I’m a big fan of a life coach called Jen Sincero. Her books have helped me understand that done is better than perfect. This is important for me, as in my previous efforts as a freelance copywriter I would often enter a perfection spiral when writing homepages.
Don’t get me wrong; I don’t produce homepage content for my clients that is subpar. However, I also don’t waste hours worrying about whether I am heading in the right direction. Not only do all of those worrying hours eat into my earning time. They’re not going to help me meet deadlines. Perfection can be corrosive, after all.
Whether you’re a copywriter too or you’re producing content for your own business, it’s worth taking Jen’s thoughts onboard. Creating a homepage is one of the first steps to getting your business out there into the big-bad-web. Once you’ve published it, you’re one step closer to e-commerce success.
If you’re now at the stage where you would like to improve your homepage, relax into the realisation that making tweaks is always a possibility. If yours is already out there, here are three steps toward ensuring your website’s homepage is shinier than ever:
Make sure your website’s purpose is obvious within five seconds
When your website’s purpose isn’t obvious within five seconds, the busy user visiting it will go elsewhere. Why? Because time is a precious commodity that they can’t get back.
Let’s say you sell cupcakes for a living. Your unique selling point is that you ship cupcakes up and down the country rather than just your locale. Trust me, this is entirely possible in the UK, but I understand that it probably isn’t so feasible in larger countries.
If your sales hinge on the fact that you will ship dazzling cupcakes to anywhere in the UK, your website visitors need to know that. They need to know that because they’re probably searching for a site just like yours. If they don’t get the impression that you’ll fulfil their needs within five seconds, they’re going to go elsewhere.
So why isn’t your website’s purpose immediately obvious?
Some of the key reasons for your website’s purpose not being immediately obvious include:
- Too many distractions; Having white space on your home page is a good thing as it allows users to direct their attention towards the most salient information. If you’re cramming your homepage with flashy messages, ‘click here’ type links, and pretty images, they may not see what your purpose is quick enough.
- You’re not being obvious enough; Let’s say I own a cupcake selling business. I LOVE making cupcakes and I haven’t put much thought into how I’m going to market my baking prowess. My homepage isn’t distracting, but all it says is ‘Laura Loves Cupcakes.’ For all the visitor knows, I’m a cupcake blogger. If I want visitors to know that I’m selling cupcakes up and down the country, one of the first things they need to see is ‘Laura ships the world’s best cupcakes throughout the UK’.
- It’s taking too long to load; The Internet is a fast-moving beast, which means its users expect fast-moving results to go with it. Test how long your site takes to load. If it’s more than one or two seconds, consider hiring a professional to clean it up.
Make sure your homepage is consistent with your branding (the same goes for all other pages!)
Consistency is something we crave as human beings. Even those of us who don’t abide by strictly set routines will begin to bristle when someone is inconsistent. While we don’t attach the same emotional value to a website’s homepage, we will feel the same sense of irritation when it doesn’t display consistency.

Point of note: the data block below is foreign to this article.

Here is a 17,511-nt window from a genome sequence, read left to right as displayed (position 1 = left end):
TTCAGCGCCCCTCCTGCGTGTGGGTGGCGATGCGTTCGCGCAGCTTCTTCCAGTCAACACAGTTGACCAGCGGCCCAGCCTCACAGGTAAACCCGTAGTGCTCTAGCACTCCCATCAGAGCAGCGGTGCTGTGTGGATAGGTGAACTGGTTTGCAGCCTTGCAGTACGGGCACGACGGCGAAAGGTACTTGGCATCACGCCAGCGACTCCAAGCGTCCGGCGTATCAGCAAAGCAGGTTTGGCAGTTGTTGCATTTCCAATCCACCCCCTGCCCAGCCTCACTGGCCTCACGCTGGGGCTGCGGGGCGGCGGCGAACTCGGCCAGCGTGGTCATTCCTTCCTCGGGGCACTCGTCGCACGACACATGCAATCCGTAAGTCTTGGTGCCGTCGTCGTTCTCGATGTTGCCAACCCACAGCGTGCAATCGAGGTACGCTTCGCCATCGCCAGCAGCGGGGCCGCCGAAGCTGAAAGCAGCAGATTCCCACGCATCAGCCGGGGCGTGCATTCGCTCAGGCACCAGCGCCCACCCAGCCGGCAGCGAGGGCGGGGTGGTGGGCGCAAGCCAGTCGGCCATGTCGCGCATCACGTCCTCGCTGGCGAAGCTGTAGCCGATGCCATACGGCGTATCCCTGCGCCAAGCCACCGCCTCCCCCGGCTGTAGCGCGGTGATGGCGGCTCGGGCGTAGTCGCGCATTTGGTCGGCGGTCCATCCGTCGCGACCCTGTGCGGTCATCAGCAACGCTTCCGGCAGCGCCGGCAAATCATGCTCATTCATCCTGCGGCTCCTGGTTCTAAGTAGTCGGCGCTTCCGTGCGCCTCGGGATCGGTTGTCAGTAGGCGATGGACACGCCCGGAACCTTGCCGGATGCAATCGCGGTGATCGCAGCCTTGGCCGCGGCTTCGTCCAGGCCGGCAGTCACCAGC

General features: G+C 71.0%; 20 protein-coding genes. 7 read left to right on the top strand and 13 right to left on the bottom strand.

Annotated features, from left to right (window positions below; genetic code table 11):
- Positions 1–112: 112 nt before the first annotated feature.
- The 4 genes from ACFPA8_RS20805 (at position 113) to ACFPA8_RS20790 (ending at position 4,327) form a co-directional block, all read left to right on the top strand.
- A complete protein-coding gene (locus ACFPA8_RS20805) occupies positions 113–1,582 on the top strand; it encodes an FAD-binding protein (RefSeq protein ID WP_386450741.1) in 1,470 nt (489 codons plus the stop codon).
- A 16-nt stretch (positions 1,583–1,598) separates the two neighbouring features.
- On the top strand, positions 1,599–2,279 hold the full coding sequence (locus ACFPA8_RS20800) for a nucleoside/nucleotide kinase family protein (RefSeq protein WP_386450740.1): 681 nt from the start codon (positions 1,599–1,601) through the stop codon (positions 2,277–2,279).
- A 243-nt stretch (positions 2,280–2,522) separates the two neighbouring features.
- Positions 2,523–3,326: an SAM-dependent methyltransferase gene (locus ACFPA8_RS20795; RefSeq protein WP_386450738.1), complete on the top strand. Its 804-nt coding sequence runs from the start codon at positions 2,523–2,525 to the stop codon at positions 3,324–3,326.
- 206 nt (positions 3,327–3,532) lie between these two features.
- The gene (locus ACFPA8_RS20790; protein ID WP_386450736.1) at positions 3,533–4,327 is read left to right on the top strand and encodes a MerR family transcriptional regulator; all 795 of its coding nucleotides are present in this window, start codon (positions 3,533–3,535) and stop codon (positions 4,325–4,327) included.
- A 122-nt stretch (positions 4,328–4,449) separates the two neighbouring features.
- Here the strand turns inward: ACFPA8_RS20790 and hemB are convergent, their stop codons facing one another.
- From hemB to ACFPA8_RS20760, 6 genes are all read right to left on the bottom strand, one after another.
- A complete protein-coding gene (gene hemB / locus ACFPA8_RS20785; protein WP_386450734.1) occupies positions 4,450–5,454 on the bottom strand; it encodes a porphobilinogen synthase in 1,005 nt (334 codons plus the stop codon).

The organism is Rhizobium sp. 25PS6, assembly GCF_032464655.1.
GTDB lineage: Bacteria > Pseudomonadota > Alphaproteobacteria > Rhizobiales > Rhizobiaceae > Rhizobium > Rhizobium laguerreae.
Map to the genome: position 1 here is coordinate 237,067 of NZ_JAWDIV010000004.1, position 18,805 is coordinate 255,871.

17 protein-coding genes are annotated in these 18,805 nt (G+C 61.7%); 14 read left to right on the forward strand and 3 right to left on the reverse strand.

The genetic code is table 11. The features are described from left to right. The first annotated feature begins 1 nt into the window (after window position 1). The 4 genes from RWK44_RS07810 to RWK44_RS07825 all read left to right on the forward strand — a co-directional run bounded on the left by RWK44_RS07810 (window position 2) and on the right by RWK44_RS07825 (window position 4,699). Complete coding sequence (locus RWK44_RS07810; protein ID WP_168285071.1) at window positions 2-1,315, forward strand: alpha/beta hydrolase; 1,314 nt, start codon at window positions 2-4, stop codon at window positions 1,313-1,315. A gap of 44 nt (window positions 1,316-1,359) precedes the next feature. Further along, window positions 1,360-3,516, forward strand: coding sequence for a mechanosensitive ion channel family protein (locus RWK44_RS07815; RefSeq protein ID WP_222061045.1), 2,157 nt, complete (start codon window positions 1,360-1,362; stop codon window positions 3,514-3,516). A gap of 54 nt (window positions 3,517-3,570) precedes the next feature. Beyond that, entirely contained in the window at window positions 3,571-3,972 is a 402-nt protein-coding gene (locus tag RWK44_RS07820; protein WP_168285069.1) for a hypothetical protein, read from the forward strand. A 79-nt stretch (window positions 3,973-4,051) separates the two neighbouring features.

Take a look at your homepage versus the rest of your site. Are they consistent? Also, is it all in line with your branding? Ensuring your website’s homepage is consistent becomes especially important when you have an offline store that customers are familiar with. If they attach certain logos, images, and themes to your physical business, they may question whether they have found the right homepage if yours is inconsistent.
My top tips for achieving homepage consistency include:
- Once you design the homepage’s layout, make sure it’s consistent with other pages on your site. For example, keep offer banners, menus, and pertinent announcements in the same place.
- Get a logo and use it on your homepage, as well as on the other pages of your site.
- Consider what your user’s behaviours are when they click onto a website and create a homepage that complements them. Again, using the cupcake-selling business as an example, they may expect a drop-down menu that highlights different occasions. They might also expect to see a banner that features special offers. Step into your customers’ shoes, then incorporate the features they want from you.
Try ditching a few ads and replace them with helpful information instead
It’s not unusual in 2018 for businesses to fill their sites with ad space. If you have a website with plenty of traffic, where’s the harm in generating a residual income?
Unfortunately, those user-responsive ads that are flooding your homepage may clash with your branding. They could also deliver information overload, leaving your prospective customer feeling confused and frustrated.
Your business’s message and what you do should remain as the key features. Resist the temptation to fill white space with ads. If you must dedicate that space to something, why not make it your own promotions? After all, they’re going to generate more income than a few clicks from your target audience.
Always accept that your homepage is going to evolve over time. From the way your business changes to how your customers want to see it, the occasional tweak here and there will always be necessary.
Do you need someone to rewrite your homepage for you? You can hire me here!
Honesty note: This post may include affiliate links. I only ever include links to products and services I have enjoyed using myself. I’m not in the business of spamming for the sake of a few pennies x